In a major shift, the US Federal Reserve will start updating the public four times a year on how long it plans to keep short-term interest rates at record lows, according to minutes from its December policy meeting.
The first forecast will be included in the central bank's economic projections after its January 24-25 meeting, the minutes said.
The change marks the Fed's latest move to make its communications more open and explicit and could help assure investors, companies and consumers that rates will not rise before a specific time.
This might help lower long-term yields further - in effect providing a kind of stimulus. Lower rates could lead consumers and businesses to borrow and spend more, potentially benefiting the economy. Lower yields on bonds also tend to cause some investors to shift money into stocks, which can boost wealth and spur more spending.
The Fed has left its key short-term rate near zero for the past three years. In August, it said it plans to leave the rate there until at least mid-2013, unless the economy improves.
After its December 13 meeting, the Fed issued a policy statement that portrayed the US economy as improving slightly. The central bank declined to take any additional steps to boost growth.
In January, the Fed will release an interest rate forecast for the fourth quarter of 2012 and for the next few calendar years, the minutes show. It will update that forecast four times a year.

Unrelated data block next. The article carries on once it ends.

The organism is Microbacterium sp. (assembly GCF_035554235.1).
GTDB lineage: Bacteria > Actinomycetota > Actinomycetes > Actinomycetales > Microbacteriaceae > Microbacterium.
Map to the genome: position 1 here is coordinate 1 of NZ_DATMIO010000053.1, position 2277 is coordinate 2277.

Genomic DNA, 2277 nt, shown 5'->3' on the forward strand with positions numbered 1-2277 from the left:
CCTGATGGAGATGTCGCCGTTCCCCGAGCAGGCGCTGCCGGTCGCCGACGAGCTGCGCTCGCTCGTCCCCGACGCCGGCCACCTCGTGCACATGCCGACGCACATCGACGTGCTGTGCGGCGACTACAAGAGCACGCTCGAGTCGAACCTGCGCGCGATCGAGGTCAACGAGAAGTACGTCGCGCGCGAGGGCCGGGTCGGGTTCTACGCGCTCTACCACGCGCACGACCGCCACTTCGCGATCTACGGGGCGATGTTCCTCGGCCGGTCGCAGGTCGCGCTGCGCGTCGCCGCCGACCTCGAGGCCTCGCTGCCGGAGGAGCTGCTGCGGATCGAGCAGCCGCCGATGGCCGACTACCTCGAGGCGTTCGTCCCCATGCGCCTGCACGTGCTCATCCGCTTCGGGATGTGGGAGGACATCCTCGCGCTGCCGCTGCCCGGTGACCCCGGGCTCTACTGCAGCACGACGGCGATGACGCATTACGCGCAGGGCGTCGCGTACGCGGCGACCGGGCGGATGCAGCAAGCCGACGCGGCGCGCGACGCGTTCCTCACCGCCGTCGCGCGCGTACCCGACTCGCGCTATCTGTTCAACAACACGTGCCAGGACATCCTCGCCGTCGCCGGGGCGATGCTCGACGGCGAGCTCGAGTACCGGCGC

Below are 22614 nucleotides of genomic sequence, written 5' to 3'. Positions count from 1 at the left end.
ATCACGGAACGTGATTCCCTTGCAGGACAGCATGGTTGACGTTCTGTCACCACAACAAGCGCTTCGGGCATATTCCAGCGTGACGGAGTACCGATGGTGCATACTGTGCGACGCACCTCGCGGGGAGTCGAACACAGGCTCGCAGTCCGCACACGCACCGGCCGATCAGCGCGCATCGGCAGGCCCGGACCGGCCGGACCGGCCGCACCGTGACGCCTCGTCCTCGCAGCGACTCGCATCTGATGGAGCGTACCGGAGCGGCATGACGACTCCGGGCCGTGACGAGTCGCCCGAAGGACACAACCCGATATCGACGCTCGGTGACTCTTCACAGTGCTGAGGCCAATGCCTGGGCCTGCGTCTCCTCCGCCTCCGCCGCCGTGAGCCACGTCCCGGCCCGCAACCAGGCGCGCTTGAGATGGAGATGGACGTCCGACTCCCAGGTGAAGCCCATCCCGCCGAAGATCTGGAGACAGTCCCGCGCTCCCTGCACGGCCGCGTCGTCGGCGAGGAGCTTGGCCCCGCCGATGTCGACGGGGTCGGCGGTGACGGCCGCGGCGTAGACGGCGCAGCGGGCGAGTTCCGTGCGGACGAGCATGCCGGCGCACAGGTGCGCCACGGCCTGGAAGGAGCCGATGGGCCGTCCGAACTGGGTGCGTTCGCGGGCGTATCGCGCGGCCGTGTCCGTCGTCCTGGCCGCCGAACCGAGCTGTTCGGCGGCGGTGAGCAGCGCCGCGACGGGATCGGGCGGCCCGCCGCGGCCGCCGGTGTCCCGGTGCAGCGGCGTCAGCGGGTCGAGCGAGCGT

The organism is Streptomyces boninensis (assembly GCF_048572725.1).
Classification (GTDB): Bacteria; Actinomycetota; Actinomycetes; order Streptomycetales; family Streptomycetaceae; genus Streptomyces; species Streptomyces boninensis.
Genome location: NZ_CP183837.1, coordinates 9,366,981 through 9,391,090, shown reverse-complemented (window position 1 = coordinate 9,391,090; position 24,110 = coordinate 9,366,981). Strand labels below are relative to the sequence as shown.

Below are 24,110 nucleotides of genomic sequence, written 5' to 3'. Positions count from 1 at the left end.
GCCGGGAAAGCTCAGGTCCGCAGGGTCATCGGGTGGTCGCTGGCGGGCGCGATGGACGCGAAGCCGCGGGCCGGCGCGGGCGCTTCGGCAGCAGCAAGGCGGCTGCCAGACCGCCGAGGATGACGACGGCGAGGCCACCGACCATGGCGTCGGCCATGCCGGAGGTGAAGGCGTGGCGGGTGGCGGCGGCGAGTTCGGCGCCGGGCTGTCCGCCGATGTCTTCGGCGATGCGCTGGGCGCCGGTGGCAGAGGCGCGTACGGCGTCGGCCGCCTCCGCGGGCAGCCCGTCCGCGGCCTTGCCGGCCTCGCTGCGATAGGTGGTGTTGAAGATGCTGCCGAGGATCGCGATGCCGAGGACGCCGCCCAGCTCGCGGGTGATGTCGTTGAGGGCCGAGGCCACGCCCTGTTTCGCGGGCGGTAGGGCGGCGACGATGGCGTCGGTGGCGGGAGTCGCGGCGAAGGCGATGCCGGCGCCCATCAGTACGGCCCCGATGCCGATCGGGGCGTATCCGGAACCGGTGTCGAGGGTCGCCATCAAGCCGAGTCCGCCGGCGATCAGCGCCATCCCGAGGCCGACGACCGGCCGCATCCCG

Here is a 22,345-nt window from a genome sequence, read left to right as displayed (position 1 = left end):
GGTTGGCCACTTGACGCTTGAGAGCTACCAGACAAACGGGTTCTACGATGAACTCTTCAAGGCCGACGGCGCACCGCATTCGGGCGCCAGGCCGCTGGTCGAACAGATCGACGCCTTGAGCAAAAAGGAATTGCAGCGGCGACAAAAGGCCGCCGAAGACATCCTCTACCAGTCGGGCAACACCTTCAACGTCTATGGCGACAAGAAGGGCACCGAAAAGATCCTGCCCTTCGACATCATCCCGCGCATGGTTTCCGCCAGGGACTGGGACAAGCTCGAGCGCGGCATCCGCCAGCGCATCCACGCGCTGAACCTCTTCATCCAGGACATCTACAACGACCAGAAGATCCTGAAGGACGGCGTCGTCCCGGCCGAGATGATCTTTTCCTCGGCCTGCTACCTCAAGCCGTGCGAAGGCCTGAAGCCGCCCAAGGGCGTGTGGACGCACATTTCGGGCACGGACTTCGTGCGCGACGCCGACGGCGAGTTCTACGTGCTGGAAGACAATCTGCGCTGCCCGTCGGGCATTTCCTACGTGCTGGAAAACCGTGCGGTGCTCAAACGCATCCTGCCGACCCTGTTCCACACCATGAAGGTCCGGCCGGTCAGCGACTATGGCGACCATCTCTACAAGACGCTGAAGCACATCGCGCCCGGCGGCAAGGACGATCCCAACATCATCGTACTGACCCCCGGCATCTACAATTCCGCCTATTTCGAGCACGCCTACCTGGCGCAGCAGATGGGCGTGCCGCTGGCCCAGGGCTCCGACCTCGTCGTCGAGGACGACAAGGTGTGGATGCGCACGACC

The minutes also suggest that the Fed could be poised to launch a new step to invigorate the economy. Some members of the Fed's policy committee favoured bolder action but wanted to wait until the more explicit communication policy was in place, the minutes show.
Dan Greenhaus, chief global strategist with BTIG, said he thinks the Fed will launch another bond buying programme later this year to try to further drive down interest rates.
The plan to forecast interest rates follows a historic decision last year to have Fed chairman Ben Bernanke hold news conferences four times a year. Mr Bernanke has also done a number of interviews and sought other changes to make the Fed's decision-making process more transparent.